Schooling Suburbia: The Politics of School Finance in Postwar Long Island
Michael Glass

About the research


NAEd/Spencer Dissertation Fellowship

Award Year



Princeton University

Primary Discipline

Schooling Suburbia explores the politics of school finance in post-World War II Long Island. It analyzes the relationship between public education, property markets, and state and local politics by following the money in seven school districts. The study is divided into two parts. The first half uncovers the source of educational inequality among these districts by examining how various institutions?such as federal housing agencies, village zoning boards, public housing authorities, real estate developers, financial lenders, and commercial enterprises?shaped the educational landscape. These chapters show that, because school funding depended on the property tax, the composition of the tax base and the drawing of the color line in each district set into place durable inequalities that compounded over time. The second half of the dissertation assesses several political campaigns when people directly challenged these inequalities: grassroots school desegregation movements, legislative reforms of state aid, and litigation efforts that briefly overturned the property-tax basis of school funding throughout the state of New York. By revealing the origins of wealth disparities and examining the political conflicts they provoked, this study offers the first comprehensive history of suburban educational inequality.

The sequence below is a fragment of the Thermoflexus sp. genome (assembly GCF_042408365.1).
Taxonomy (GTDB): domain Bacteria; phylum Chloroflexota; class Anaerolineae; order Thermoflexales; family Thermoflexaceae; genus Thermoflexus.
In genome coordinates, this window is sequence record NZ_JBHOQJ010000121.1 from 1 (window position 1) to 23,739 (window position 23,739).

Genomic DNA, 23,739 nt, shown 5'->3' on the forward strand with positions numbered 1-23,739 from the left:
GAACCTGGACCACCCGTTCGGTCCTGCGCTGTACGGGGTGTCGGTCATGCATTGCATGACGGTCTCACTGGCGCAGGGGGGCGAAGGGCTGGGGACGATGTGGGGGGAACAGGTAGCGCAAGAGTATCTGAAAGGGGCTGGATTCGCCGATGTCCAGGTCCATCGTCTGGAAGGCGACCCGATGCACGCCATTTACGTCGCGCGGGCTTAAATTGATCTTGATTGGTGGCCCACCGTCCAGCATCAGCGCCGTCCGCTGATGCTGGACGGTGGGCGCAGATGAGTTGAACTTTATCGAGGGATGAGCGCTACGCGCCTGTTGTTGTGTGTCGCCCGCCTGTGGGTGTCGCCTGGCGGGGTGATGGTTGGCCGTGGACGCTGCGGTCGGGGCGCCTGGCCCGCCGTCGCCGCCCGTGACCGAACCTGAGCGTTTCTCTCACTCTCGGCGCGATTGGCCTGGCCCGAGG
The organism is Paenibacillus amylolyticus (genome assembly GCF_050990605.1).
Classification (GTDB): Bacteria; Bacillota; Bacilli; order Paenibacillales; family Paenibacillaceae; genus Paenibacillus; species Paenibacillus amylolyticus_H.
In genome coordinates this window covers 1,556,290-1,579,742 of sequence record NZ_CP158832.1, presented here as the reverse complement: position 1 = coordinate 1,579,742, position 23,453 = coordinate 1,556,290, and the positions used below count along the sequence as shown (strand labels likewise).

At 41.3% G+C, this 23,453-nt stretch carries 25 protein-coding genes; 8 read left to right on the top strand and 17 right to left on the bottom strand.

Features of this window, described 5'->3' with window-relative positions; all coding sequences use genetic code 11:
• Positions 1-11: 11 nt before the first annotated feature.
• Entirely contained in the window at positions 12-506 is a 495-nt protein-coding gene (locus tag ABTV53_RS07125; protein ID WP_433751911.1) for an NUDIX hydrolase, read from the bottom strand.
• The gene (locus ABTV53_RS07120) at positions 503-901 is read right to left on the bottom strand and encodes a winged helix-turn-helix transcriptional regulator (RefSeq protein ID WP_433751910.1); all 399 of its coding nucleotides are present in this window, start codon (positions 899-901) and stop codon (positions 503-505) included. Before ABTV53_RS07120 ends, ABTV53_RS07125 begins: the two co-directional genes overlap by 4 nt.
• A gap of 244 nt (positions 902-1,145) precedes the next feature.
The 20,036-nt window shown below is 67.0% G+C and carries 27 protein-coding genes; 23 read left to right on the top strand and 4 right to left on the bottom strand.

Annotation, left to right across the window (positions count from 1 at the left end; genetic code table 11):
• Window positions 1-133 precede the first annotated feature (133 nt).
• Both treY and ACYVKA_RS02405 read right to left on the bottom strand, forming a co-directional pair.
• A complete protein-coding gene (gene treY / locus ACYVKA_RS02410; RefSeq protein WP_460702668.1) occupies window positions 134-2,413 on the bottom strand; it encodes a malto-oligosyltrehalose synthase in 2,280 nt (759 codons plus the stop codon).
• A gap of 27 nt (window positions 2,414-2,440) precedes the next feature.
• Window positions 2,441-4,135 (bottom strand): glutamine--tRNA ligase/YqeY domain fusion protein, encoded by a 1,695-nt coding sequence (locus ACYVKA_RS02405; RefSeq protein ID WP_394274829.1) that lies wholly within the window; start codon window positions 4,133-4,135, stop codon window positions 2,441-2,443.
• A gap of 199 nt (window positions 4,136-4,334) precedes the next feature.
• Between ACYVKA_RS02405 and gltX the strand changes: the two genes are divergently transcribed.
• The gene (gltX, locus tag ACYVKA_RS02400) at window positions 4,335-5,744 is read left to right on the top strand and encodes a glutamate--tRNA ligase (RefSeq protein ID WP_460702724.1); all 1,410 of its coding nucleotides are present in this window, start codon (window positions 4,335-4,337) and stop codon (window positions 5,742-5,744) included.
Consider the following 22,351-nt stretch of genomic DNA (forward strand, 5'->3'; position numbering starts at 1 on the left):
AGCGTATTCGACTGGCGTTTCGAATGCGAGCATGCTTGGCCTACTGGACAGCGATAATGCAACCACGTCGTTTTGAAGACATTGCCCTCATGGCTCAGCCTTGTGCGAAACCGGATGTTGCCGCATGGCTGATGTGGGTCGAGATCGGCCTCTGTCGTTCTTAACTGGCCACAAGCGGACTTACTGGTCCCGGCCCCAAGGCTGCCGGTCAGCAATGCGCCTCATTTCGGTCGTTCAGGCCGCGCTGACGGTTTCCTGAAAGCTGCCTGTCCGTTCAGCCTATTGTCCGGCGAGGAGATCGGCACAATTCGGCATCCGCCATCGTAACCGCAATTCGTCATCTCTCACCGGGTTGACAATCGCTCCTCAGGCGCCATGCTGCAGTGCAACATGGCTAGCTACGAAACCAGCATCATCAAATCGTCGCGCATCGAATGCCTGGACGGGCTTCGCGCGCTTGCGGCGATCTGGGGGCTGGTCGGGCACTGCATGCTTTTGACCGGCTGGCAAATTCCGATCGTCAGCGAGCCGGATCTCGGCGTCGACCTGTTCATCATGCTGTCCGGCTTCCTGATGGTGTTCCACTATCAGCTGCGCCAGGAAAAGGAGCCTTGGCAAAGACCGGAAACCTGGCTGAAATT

About Michael Glass
Mike Glass is a Ph.D. candidate in the Department of History at Princeton University, where he studies twentieth century United States urban, education, and political history. His research explores the history of educational inequality by focusing on the relationship between real estate, municipal debt, property taxation, and politics. His previous work has been published in the Journal of Urban History and The Gotham Center for New York City History. At Princeton, Mike has taught a community college course at the Southwoods State Prison through Princeton's Prison Teaching Initiative, precepted for undergraduate courses, and contributed to the Princeton and Slavery Project. As a Woodrow Wilson Scholar Fellow, he also participates in an interdisciplinary seminar series. Prior to graduate school, Mike worked as a high school teacher for seven years in New York City public schools, where he taught United States and global history. He holds a B.A. in Sociology from the University of Chicago, an M.S. in Education from the City College of New York, and an M.A. in history from Hunter College.

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